FIG. 7 illustrates a block diagram of a system 700 in which certain embodiments may be implemented. In certain embodiments, the computational device 102 and the storage device 104 may be implemented in accordance with the system 700. The system 700 may include a circuitry 702 that may in certain embodiments include a processor 704. The system 700 may also include a memory 706 (e.g., a volatile memory device), and storage 708. Certain elements of the system 700 may or may not be found in some or all of the computational device 102 and storage device 104. The storage 708 may include a non-volatile memory device (e.g., EEPROM, ROM, PROM, RAM, DRAM, SRAM, flash, firmware, programmable logic, etc.), magnetic disk drive, optical disk drive, tape drive, etc. The storage 708 may comprise an internal storage device, an attached storage device and/or a network accessible storage device. The system 700 may include a program logic 710 including code 712 that may be loaded into the memory 706 and executed by the processor 704 or circuitry 702. In certain embodiments, the program logic 710 including code 712 may be stored in the storage 708. In certain other embodiments, the program logic 710 may be implemented in the circuitry 702. Therefore, while FIG. 7 shows the program logic 710 separately from the other elements, the program logic 710 may be implemented in the memory 706 and/or the circuitry 702.

Certain embodiments may be directed to a method for deploying computing instruction by a person or automated processing integrating computer-readable code into a computing system, wherein the code in combination with the computing system is enabled to perform the operations of the described embodiments.

At least certain of the operations illustrated in FIGS. 3-6 may be performed in parallel as well as sequentially. In alternative embodiments, certain of the operations may be performed in a different order, modified or removed.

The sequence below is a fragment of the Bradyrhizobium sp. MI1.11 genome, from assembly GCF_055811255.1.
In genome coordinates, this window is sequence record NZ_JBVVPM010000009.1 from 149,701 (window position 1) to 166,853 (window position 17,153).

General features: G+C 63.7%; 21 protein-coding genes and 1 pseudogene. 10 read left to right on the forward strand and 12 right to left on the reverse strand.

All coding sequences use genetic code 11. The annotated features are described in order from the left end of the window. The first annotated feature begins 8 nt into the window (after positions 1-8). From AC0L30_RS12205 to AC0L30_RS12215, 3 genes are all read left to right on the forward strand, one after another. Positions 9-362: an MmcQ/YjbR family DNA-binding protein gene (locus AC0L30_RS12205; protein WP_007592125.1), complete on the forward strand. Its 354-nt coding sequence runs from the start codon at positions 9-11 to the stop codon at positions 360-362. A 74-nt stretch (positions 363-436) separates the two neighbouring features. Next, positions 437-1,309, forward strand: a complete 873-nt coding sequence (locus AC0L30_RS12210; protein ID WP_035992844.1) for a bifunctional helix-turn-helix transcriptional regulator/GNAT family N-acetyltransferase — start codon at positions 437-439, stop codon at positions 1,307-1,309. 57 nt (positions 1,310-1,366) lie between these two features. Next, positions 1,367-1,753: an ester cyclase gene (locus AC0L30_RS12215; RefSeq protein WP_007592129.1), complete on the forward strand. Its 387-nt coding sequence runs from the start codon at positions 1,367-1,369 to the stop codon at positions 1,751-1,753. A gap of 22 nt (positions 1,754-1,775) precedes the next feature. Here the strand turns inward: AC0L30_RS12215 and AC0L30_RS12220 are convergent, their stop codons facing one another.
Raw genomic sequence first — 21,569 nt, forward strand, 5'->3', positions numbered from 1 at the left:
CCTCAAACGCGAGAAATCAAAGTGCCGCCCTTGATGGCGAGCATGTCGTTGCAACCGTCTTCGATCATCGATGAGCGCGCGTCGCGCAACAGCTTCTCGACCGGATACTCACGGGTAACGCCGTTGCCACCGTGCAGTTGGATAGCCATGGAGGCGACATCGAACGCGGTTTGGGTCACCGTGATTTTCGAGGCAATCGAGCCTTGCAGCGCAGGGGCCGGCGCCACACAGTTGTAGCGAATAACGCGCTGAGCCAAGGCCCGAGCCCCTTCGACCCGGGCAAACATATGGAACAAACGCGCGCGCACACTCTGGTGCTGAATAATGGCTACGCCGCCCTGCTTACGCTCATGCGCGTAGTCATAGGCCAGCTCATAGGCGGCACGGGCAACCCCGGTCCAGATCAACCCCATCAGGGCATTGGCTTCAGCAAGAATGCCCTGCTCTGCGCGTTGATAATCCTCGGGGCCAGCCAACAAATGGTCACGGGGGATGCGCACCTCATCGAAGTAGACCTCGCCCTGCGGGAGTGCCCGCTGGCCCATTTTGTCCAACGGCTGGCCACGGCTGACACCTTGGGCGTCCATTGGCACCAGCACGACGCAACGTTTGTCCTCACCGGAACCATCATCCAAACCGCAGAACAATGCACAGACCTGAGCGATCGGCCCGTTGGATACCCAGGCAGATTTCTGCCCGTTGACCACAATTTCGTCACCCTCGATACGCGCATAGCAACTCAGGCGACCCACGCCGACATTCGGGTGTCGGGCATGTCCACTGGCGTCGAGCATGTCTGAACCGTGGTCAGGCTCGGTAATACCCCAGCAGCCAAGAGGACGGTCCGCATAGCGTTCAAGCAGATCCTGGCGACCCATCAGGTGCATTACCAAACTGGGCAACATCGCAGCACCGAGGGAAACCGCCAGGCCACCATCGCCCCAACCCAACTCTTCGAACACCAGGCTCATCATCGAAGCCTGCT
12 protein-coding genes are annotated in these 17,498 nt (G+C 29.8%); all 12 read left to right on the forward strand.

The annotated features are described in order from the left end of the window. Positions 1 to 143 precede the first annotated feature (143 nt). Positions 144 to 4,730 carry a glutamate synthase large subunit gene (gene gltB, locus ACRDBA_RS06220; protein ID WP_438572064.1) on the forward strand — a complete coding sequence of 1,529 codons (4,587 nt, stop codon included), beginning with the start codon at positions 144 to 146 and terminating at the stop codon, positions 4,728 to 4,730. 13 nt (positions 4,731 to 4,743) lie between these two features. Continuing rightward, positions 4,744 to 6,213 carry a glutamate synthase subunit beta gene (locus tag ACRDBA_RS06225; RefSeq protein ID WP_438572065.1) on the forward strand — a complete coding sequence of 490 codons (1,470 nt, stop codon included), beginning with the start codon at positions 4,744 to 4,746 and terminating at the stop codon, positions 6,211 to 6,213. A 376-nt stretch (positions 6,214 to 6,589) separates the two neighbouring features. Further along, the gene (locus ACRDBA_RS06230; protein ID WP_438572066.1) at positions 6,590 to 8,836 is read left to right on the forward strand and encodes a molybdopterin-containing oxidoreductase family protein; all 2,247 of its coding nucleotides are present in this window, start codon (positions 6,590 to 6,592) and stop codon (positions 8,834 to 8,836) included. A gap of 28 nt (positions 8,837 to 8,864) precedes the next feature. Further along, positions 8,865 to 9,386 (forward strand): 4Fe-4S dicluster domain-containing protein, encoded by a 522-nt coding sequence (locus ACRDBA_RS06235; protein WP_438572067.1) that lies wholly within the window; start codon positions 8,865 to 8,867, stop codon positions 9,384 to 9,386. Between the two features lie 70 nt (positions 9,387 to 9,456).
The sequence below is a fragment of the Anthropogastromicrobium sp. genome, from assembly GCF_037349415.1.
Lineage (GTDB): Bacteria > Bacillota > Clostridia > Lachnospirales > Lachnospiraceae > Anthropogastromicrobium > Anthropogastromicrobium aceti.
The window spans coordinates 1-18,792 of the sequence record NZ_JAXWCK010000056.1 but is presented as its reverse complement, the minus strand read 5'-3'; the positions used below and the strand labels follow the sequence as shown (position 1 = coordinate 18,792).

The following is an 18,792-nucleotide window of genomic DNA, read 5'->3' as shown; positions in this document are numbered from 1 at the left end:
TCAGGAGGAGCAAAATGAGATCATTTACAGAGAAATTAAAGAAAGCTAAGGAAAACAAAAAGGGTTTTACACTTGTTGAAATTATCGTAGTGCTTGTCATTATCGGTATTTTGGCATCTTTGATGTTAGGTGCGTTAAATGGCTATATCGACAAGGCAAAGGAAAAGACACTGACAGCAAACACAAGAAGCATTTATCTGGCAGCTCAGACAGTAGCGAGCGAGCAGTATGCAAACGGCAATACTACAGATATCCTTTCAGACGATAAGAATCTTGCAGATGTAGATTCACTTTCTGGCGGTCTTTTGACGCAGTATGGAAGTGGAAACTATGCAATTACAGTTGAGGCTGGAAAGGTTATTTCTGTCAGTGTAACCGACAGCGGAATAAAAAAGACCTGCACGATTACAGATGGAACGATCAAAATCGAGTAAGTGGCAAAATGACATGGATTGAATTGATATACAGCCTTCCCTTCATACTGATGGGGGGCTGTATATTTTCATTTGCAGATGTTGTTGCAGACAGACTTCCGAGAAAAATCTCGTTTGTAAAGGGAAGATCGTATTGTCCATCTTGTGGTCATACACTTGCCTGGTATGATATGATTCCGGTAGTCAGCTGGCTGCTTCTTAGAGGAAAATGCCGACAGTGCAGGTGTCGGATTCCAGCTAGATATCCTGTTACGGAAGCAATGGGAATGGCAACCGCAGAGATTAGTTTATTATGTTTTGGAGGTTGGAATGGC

Furthermore, many of the software and hardware components have been described in separate modules for purposes of illustration. Such components may be integrated into a fewer number of components or divided into a larger number of components. Additionally, certain operations described as performed by a specific component may be performed by other components.

The data structures and components shown or referred to in FIGS. 1-7 are described as having specific types of information. In alternative embodiments, the data structures and components may be structured differently and have fewer, more or different fields or different functions than those shown or referred to in the figures. Therefore, the foregoing description of the embodiments has been presented for the purposes of illustration and description. It is not intended to be exhaustive or to limit the embodiments to the precise form disclosed. Many modifications and variations are possible in light of the above teaching.

Referenced by
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US7523319 *Nov 16, 2005Apr 21, 2009Lenovo (Singapore) Pte. Ltd.System and method for tracking changed LBAs on disk drive
US7752489May 10, 2007Jul 6, 2010International Business Machines CorporationData integrity validation in storage systems
US7793167Aug 23, 2007Sep 7, 2010International Business Machines CorporationDetection and correction of dropped write errors in a data storage system
US7793168Aug 23, 2007Sep 7, 2010International Business Machines CorporationDetection and correction of dropped write errors in a data storage system
US7873878Sep 24, 2007Jan 18, 2011International Business Machines CorporationData integrity validation in storage systems
US7890815Jun 10, 2010Feb 15, 2011International Business Machines CorporationDetection and correction of dropped write errors in a data storage system
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Classifications
U.S. Classification714/736
International ClassificationG01R31/28, G06F11/00
Cooperative ClassificationG01R31/3187
European ClassificationG01R31/3187
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Owner name: INTERNATIONAL BUSINESS MACHINES CORPORATION, NEW Y
Free format text: ASSIGNMENT OF ASSIGNORS INTEREST;ASSIGNORS:DURICA, WILLIAM JOHN;HAJJI, M. AMINE;HYDE, JOSEPH SMITH II;AND OTHERS;REEL/FRAME:016065/0799;SIGNING DATES FROM 20050126 TO 20050203